AssemblyHashAlgorithm AssemblyHashAlgorithm AssemblyHashAlgorithm AssemblyHashAlgorithm Enum

Definition

Specifies all the hash algorithms used for hashing files and for generating the strong name.

public enum class AssemblyHashAlgorithm
[System.Runtime.InteropServices.ComVisible(true)]
[Serializable]
public enum AssemblyHashAlgorithm
type AssemblyHashAlgorithm = 
Public Enum AssemblyHashAlgorithm
Inheritance
AssemblyHashAlgorithmAssemblyHashAlgorithmAssemblyHashAlgorithmAssemblyHashAlgorithm
Attributes
ComVisibleAttribute SerializableAttribute

Fields

MD5 MD5 MD5 MD5 32771

Retrieves the MD5 message-digest algorithm. MD5 was developed by Rivest in 1991. It is basically MD4 with safety-belts and while it is slightly slower than MD4, it helps provide more security. The algorithm consists of four distinct rounds, which has a slightly different design from that of MD4. Message-digest size, as well as padding requirements, remain the same.

None None None None 0

A mask indicating that there is no hash algorithm. If you specify None for a multi-module assembly, the common language runtime defaults to the SHA1 algorithm, since multi-module assemblies need to generate a hash.

SHA1 SHA1 SHA1 SHA1 32772

A mask used to retrieve a revision of the Secure Hash Algorithm that corrects an unpublished flaw in SHA.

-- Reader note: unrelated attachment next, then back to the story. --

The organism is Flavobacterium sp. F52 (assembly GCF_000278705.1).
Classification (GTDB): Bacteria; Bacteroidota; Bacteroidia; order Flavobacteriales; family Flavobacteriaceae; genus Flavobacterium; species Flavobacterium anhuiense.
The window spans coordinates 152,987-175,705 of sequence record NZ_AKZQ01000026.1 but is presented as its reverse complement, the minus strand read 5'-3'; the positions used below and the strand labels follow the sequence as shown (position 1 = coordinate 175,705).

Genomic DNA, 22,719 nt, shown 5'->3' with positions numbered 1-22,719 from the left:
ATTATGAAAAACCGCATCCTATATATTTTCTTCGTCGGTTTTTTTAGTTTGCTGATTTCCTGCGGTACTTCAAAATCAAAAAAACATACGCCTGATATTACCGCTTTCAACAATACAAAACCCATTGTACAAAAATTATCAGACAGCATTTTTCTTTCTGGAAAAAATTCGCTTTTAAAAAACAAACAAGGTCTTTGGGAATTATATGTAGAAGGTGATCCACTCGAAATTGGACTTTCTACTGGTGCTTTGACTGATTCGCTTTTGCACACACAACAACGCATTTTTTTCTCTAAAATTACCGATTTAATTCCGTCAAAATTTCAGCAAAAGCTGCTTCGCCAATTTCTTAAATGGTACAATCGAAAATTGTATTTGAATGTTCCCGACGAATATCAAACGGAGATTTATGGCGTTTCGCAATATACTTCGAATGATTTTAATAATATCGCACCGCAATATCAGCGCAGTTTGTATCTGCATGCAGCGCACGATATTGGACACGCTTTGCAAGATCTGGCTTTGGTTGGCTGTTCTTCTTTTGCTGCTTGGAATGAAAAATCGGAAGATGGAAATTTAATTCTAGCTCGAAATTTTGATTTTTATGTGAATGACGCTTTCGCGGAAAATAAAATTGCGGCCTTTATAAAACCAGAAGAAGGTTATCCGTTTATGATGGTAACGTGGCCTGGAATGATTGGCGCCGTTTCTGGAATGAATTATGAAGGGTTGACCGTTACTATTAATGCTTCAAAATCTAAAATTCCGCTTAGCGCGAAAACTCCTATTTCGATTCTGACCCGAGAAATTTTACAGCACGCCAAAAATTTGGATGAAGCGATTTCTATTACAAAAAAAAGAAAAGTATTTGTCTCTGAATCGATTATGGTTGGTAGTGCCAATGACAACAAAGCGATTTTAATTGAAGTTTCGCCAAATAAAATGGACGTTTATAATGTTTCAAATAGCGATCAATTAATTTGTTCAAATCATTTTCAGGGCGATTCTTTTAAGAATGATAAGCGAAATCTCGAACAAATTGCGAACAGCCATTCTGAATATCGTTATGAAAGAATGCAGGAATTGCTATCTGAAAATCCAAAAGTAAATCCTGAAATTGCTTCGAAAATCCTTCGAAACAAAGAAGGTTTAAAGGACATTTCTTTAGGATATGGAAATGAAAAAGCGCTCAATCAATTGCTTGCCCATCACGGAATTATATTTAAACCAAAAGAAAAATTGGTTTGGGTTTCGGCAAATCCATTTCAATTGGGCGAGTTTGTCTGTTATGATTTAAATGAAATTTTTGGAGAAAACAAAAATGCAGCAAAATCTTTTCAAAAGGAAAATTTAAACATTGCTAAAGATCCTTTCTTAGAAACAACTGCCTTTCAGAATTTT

SHA256 SHA256 SHA256 SHA256 32780

A mask used to retrieve a version of the Secure Hash Algorithm with a hash size of 256 bits.

SHA384 SHA384 SHA384 SHA384 32781

A mask used to retrieve a version of the Secure Hash Algorithm with a hash size of 384 bits.

SHA512 SHA512 SHA512 SHA512 32782

A mask used to retrieve a version of the Secure Hash Algorithm with a hash size of 512 bits.

Remarks

A hash function``H is a transformation that takes an input m and returns a fixed-size string, which is called the hash value h (that is, h = H (m)). Hash functions with just this property have a variety of general computational uses, but when employed in cryptography, the hash functions are usually chosen to have some additional properties.

The basic requirements for a cryptographic hash function are:

  • The input can be of any length.

  • The output has a fixed length.

  • H (x) is relatively easy to compute for any given x.

  • H (x) is one-way.

  • H (x) is collision-free.

The hash value represents concisely the longer message or document from which it was computed; this value is called the message digest. You can think of a message digest as a digital fingerprint of the larger document. Examples of well-known hash functions are MD2 and SHA.

Applies to